The TCPA is a dangerous little statute that sometimes allows for the recovery of crippling damages for conduct that causes very little harm. Bad stuff.
But there is one difference between the TCPA and other consumer-protection statutes that is defense-friendly: the TCPA does not provide for the recovery of attorney’s fees to a prevailing Plaintiff.
So while a called party might recover up to $1,500.00 per call for calls violating the TCPA, they generally cannot recover attorney’s fees against the caller.
I said generally.
In Wang v. Def. Tax Grp. Inc., Case No.: CV 20-01193-CJC (MRWx), 2020 U.S. Dist. LEXIS 188219 (C.D. Cal. October 8, 2020) a court inexplicably awarded attorney’s fees to a Plaintiff on a TCPA claim in connection with a default judgment.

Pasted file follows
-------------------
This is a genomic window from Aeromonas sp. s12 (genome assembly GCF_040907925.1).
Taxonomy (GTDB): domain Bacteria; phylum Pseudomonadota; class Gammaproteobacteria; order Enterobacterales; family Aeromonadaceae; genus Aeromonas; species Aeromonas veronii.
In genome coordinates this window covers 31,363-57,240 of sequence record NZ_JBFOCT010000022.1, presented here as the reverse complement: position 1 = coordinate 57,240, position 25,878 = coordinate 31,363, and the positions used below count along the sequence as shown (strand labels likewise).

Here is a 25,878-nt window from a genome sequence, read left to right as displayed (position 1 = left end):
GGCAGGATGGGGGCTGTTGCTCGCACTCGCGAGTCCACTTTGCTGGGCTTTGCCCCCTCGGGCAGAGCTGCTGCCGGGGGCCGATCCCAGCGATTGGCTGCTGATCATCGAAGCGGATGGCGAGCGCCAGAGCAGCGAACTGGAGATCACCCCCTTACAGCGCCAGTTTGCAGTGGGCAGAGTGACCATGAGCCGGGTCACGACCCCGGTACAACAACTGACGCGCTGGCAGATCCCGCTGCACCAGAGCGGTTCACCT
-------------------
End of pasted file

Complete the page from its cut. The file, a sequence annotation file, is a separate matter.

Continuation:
Notably the Plaintiff had sought $20,000.00 in fees—for a default judgment folks—but the Court was disincline to award such a large amount. Finding that the $20k request lacked evidentiary support the Court fell back on a local rule fee schedule and assigned fees based on the amount of the awarded recovery.
In Wang the Plaintiff had received 5 text messages in (alleged) violation of the TCPA. The Court awarded $500.00 per call for the first four messages and $1,500.00 per call for the last text message for a total award of $4,000.00. Based on the $4k award the Court awarded fees in the total of $800.00 using the local rule fee schedule.
While at first blush a reduction of fees from $20k to $800.00 might seem like a real win for the defaulted defendant, the award of any fees is actually infinitely higher than the proper fee recovery here, which is zero. The Court in Wang does not explain why or how the Plaintiff was entitled to fees in the first place. The issue will likely remain a mystery, however, since the defaulted Defendant is unlikely to materialize and contest the $800.00 issue.
So it goes.